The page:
Enbridge, whose pipeline networks carry the majority of Canadian oil exports to US Midwestern states, shut down a pipeline on Saturday after an automobile accident caused a fire and a spill at a pumping station. The Chicago Sun-Times reported two men were killed, including a firefighter, and three critically injured in the accident. Enbridge would not release the amount of crude oil that had possibly been spilled.
The Canadian company said it was forced to shut down the 318,000 barrel-a-day "14/64" line between Superior, Wisconsin, and Griffith, Indiana, after the early-morning collision, which caused a blaze and a spill of crude near New Lenox, Illinois. That's equivalent to about 3 percent of total U.S. imports.
Enbridge [...] said it did not know when the pipeline could resume flowing. It has slowed the flow of oil in two pipelines in Canada, Lines 2B and 3, which feed a total of 800,000 bpd supply into the system at Superior, Enbridge said.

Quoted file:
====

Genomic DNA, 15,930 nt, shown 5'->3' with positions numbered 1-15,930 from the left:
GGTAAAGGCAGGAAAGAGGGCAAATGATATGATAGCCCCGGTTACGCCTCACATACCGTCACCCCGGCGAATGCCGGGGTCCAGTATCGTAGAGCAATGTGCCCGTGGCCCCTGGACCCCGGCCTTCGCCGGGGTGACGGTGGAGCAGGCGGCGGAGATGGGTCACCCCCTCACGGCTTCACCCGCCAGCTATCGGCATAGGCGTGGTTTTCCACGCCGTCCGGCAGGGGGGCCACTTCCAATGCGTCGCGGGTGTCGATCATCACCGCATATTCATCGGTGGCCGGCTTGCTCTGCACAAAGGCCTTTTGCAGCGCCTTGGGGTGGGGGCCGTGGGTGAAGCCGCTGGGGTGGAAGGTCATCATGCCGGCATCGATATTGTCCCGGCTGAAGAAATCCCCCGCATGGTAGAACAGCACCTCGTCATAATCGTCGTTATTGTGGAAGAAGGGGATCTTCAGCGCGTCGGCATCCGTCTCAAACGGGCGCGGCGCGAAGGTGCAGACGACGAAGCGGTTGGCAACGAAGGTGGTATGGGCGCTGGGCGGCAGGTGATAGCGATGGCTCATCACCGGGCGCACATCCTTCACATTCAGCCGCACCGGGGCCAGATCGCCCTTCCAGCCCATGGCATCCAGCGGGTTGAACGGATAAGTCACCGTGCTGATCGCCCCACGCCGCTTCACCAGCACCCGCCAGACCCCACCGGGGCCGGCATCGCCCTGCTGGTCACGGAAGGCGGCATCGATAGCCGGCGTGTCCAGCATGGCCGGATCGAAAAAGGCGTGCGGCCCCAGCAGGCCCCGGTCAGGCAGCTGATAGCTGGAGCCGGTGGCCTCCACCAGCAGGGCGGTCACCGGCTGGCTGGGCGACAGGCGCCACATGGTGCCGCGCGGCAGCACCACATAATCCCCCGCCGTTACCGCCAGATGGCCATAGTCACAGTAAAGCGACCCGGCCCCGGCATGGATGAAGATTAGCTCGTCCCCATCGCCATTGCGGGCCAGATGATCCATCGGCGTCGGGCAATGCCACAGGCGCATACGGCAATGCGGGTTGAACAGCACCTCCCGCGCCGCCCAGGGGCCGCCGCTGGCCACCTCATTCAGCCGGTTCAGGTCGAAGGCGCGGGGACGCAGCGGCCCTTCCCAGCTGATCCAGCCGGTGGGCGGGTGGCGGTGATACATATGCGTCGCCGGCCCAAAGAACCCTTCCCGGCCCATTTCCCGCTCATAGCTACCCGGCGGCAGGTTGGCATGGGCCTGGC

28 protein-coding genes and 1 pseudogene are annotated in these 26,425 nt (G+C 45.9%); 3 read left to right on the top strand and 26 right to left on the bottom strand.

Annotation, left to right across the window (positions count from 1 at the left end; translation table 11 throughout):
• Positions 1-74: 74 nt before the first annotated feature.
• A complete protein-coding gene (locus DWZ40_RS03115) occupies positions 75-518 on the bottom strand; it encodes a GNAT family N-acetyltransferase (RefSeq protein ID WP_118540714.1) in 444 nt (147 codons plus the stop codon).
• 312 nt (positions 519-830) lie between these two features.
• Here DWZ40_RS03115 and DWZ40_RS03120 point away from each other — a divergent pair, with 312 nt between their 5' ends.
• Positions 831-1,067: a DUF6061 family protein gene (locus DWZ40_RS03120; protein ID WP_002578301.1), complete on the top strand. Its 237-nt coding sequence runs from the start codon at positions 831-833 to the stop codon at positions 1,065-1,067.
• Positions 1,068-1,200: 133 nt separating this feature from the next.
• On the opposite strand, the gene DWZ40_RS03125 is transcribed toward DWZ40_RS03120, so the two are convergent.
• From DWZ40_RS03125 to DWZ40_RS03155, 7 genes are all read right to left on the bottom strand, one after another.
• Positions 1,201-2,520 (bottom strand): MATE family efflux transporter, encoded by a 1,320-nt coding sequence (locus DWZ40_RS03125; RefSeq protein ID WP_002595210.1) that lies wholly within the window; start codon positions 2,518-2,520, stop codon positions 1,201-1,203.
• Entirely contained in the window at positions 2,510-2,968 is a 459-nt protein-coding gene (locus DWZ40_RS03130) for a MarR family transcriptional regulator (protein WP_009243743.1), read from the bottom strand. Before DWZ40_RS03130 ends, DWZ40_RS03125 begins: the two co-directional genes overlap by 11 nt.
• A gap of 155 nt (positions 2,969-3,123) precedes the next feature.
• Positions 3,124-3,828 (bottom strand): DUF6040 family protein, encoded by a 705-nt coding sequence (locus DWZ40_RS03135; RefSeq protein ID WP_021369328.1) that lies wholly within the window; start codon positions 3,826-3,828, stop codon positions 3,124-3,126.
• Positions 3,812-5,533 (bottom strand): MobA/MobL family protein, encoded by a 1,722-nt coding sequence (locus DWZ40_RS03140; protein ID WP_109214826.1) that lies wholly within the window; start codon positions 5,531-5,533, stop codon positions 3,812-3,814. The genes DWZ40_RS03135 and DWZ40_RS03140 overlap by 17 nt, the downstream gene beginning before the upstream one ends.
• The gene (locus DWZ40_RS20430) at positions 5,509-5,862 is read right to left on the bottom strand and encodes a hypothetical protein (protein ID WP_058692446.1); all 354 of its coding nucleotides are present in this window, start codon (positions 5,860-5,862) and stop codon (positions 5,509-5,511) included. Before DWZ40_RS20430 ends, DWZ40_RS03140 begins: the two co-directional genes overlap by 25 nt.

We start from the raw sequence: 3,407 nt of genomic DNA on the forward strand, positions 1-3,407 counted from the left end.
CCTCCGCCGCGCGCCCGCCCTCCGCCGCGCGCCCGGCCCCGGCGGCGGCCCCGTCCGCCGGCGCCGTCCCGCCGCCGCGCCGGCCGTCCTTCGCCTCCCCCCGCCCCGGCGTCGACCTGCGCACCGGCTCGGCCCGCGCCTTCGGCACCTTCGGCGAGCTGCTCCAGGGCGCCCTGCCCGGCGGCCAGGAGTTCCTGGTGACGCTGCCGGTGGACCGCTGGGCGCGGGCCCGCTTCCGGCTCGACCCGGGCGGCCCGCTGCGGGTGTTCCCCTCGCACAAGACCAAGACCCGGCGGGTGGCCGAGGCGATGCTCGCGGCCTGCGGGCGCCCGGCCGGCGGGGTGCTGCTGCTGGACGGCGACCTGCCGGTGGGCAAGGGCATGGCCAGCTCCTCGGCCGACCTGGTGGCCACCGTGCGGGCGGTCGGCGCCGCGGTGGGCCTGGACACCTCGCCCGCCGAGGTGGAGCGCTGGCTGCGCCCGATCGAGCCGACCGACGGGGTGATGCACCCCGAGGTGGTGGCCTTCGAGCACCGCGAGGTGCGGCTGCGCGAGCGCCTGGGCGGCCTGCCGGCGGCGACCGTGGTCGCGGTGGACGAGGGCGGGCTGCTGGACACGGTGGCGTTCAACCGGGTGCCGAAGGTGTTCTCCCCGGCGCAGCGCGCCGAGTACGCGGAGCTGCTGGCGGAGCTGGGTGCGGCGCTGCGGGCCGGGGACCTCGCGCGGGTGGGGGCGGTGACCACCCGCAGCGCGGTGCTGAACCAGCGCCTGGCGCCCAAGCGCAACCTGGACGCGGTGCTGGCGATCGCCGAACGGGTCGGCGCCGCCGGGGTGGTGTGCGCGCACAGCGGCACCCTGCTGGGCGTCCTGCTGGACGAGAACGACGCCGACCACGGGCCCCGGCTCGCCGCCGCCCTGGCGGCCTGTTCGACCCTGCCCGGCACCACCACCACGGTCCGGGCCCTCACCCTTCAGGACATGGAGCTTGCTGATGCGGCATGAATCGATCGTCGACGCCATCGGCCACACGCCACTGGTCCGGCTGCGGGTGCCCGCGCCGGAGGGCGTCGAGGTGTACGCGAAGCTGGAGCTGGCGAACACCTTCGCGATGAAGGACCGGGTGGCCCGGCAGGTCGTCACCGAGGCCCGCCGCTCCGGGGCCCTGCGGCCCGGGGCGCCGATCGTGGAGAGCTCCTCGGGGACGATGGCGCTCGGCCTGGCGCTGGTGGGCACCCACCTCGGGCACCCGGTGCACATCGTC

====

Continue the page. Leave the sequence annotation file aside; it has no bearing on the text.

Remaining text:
"An estimated startup time is not known at this time," Enbridge spokeswoman Lorraine Little said in an email. "An update will be provided when local emergency crews and Enbridge are able to assess the extent of the damage."
Typically, minor damage to above-ground pipelines can be repaired within a week or two, barring serious environmental issues, although major damage or an extended investigation into the accident could prolong the closure.
Enbridge said it had also shut another major line between Superior and Griffith, called 6 A, as a precaution early on Saturday, but restarted it several hours later. The company's total system carries some 2 million bpd of crude.